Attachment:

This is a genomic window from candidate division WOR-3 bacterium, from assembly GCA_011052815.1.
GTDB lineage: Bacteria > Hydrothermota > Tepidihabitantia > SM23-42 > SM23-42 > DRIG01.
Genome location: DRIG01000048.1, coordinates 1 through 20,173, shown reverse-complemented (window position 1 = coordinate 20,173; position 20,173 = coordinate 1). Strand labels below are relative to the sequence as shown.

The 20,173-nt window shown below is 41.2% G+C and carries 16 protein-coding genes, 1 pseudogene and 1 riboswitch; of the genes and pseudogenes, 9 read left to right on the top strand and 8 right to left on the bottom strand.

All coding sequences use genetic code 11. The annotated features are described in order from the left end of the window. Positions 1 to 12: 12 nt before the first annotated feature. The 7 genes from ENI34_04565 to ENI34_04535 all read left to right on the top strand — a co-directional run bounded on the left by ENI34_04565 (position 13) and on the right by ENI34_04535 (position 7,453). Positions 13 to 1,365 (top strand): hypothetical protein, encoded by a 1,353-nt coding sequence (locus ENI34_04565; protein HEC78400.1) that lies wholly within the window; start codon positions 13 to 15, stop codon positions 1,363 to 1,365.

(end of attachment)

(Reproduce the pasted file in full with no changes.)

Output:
This is a genomic window from candidate division WOR-3 bacterium, from assembly GCA_011052815.1.
GTDB lineage: Bacteria > Hydrothermota > Tepidihabitantia > SM23-42 > SM23-42 > DRIG01.
Genome location: DRIG01000048.1, coordinates 1 through 20,173, shown reverse-complemented (window position 1 = coordinate 20,173; position 20,173 = coordinate 1). Strand labels below are relative to the sequence as shown.

The 20,173-nt window shown below is 41.2% G+C and carries 16 protein-coding genes, 1 pseudogene and 1 riboswitch; of the genes and pseudogenes, 9 read left to right on the top strand and 8 right to left on the bottom strand.

All coding sequences use genetic code 11. The annotated features are described in order from the left end of the window. Positions 1 to 12: 12 nt before the first annotated feature. The 7 genes from ENI34_04565 to ENI34_04535 all read left to right on the top strand — a co-directional run bounded on the left by ENI34_04565 (position 13) and on the right by ENI34_04535 (position 7,453). Positions 13 to 1,365 (top strand): hypothetical protein, encoded by a 1,353-nt coding sequence (locus ENI34_04565; protein HEC78400.1) that lies wholly within the window; start codon positions 13 to 15, stop codon positions 1,363 to 1,365.